Contempt seems to simmer in the Griswold home: nobody takes Rusty, seriously, the younger son terrorizes his brother, and Debbie has grown unhappy with a dull marriage. Helms plays a clueless, dopey patriarch, naturally, even though previous portrayals painted Rusty as more of a wiseass than his doofus old man; bumbling through the vacation with a broad earnest streak, Helms is actually wackier than Chase, almost to the point of annoyance. Obviously, the film sympathizes with him—it puts him through the ringer but justifies his oblivious lunacy, affording him the same justified profane outburst as his father before him, thus reinforcing hokey values that ring hollow now. If only the filmmakers had sensed it would have been more fun to completely overturn the dynamic by recognizing that Applegate is sneakily much funnier than her on-screen husband and should have more opportunities to show it.

A parade of other funny performers—like Keegan Michael-Key and Regina Hall, playing the Griswold’s friends—rove through the film and continually reinforce the notion that maybe we should be following anyone but Rusty. When Chris Hemsworth saunters in as brother-in-law Stone Crandell, it’s a no-brainer: at the very least, we’re following the wrong set of Griswolds. Affecting a Texas twang and a knowing grin, Hemsworth charms even as an outrageous, alpha male misogynist with questionable political views; he’s so good that America should go ahead and claim him as a national treasure from Australia. In fact, he might be too good since no one in their right mind would ever love Stone Crandall if he were a real person not played by Chris Hemsworth (which is to say the GOP would probably nominate him for president).

Other bits not involving Hemsworth occasionally work, too: a recurring gag with the haywire GPS is just the right level of out-there stupidity, and an extended gag at the Four Corners Monument captures the anarchic “Vacation” spirit as well as anything else in the movie, even if it does feel like diet “Anchorman.” There’s a sense that Goldstein and Daley actually directed the film rather than let the performers improv before the camera, but their sense of pacing is all over the map, as it were. Some jokes feel clipped, while others drag on, especially some of the repeated material, with the younger son—who falls somewhere between Damian and Dennis the Menace on the Evil Kids spectrum—proving to be particularly grating.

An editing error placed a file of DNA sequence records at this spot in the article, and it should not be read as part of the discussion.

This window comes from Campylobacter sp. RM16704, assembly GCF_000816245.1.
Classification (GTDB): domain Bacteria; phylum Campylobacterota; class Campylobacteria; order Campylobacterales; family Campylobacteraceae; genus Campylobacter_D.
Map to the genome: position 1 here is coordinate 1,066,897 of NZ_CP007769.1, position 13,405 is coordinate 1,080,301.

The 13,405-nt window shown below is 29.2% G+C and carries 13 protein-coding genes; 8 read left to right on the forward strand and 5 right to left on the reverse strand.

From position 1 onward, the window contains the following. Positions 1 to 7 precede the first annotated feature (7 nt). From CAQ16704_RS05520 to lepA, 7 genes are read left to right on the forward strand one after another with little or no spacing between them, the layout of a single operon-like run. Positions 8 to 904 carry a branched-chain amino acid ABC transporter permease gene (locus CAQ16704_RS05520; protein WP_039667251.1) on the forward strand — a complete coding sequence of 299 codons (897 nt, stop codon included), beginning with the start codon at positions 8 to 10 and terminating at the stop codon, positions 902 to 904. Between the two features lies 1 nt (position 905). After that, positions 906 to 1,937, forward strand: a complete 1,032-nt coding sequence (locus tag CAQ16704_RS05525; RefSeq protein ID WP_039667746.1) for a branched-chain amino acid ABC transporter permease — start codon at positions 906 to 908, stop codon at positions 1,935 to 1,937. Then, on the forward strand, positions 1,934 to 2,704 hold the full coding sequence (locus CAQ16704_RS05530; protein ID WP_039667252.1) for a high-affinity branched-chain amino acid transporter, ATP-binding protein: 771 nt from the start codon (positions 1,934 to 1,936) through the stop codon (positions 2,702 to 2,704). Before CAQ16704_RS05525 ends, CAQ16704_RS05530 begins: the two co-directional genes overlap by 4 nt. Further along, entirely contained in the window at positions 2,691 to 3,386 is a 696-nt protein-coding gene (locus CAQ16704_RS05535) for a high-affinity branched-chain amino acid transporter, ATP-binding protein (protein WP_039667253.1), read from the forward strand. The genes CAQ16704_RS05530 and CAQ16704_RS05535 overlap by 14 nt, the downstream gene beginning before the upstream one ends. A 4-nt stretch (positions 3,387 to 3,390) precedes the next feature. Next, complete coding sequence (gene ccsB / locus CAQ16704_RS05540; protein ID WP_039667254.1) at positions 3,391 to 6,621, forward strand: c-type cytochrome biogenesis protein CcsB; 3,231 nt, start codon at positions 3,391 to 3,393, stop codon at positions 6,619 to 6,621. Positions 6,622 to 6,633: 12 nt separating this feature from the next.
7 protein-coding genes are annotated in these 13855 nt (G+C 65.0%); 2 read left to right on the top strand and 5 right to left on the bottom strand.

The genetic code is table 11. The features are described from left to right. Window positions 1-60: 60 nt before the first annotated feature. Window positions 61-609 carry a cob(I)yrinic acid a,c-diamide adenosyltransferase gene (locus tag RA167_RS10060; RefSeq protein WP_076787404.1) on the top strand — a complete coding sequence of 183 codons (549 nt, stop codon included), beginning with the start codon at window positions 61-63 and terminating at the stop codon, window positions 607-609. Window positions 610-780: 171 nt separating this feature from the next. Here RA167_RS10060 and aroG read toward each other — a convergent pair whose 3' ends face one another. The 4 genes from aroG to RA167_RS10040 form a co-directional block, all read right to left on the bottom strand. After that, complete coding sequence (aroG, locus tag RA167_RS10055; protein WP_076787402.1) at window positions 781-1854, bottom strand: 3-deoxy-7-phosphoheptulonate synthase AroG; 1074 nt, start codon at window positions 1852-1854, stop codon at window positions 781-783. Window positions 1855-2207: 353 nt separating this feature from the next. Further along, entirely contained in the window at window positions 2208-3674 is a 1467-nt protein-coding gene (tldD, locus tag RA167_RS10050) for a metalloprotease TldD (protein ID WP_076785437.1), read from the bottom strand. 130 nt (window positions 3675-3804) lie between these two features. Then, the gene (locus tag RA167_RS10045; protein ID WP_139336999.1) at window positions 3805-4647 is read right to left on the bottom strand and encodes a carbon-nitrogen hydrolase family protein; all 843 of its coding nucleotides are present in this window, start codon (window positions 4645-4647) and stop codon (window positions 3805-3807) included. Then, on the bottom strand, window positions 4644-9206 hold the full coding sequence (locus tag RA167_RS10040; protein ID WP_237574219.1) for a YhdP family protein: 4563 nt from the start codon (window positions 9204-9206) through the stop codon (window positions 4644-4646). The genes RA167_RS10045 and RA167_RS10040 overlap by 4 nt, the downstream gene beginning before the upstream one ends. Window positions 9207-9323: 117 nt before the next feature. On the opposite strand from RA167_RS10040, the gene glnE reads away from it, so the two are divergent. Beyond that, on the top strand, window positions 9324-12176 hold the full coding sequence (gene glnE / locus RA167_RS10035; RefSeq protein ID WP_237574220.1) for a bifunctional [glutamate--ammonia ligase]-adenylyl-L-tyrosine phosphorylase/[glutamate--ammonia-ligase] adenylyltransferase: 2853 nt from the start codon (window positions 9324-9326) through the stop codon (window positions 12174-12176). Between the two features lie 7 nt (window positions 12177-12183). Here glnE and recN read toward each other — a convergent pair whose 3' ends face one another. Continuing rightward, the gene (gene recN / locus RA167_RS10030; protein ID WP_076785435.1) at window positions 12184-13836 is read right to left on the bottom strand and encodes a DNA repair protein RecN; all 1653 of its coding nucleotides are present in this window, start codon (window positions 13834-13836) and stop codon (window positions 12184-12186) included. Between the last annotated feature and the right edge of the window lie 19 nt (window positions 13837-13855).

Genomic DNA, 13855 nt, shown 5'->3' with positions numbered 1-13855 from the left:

Eventually, “Vacation” leans completely into repeated subplots and joke structures with little variation or surprise, joining the likes of “Jurassic World” and “Terminator: Genisys” as another exercise in empty, pandering nostalgia. By the time Chevy Chase and Beverly D’Angelo reprise their famous roles for a small cameo, it’s no longer a vacation—it’s a family reunion, where even a familiar car returns in a moment so painfully telegraphed that you see it coming before it’s ever set-up. That’s the antithesis of good comedy.

Like so many sequels in this genre, “Vacation” decides to coast on familiarity to coax a sort of reassuring laughter; for a film that goes to some uncomfortable places, it’s awfully comforting in the end, even as it also continues to push the envelope. It remains convinced that these Griswolds are as essentially well-meaning as their predecessors, yet their exploits somehow feel meaner and far removed from the gentle absurdity from Ramis’s version. Imagine someone trying to convince you that they have a heart even as they’re punching a teenage girl in the stomach—that’s “Vacation” in a nutshell, and you have your doubts.

One thing is for sure: once the climax devolves into a series of callbacks, the early insistence that this “Vacation” can stand alone does feel like a farce. It winds up being one of the funnier jokes, even if unwittingly so, which seems just about perfect for a movie that’s content being a dumb, hollow recreation of a bygone time. In short, it’s the Walley World of remakes: a brand name that allures but ultimately disappoints upon arrival, only Chevy Chase isn’t here to force it to work at gunpoint.

link directly to this review at http://www.hollywoodbitchslap.com/review.php?movie=28027&reviewer=429
originally posted: 07/28/15 02:36:01
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User Comments

12/08/15 The Big D Lots of dirty language but not funny--it's a flop! 1 stars
11/14/15 mr.mike It was dreadful. 1 stars
7/30/15 Bob Dog I guess slapstick is out of fashion, I found Vacation to be a solid little comedy! 4 stars
7/28/15 Jack Great review Peter. This remake is a cash grab, mean spirited, piece of garbage. 1 stars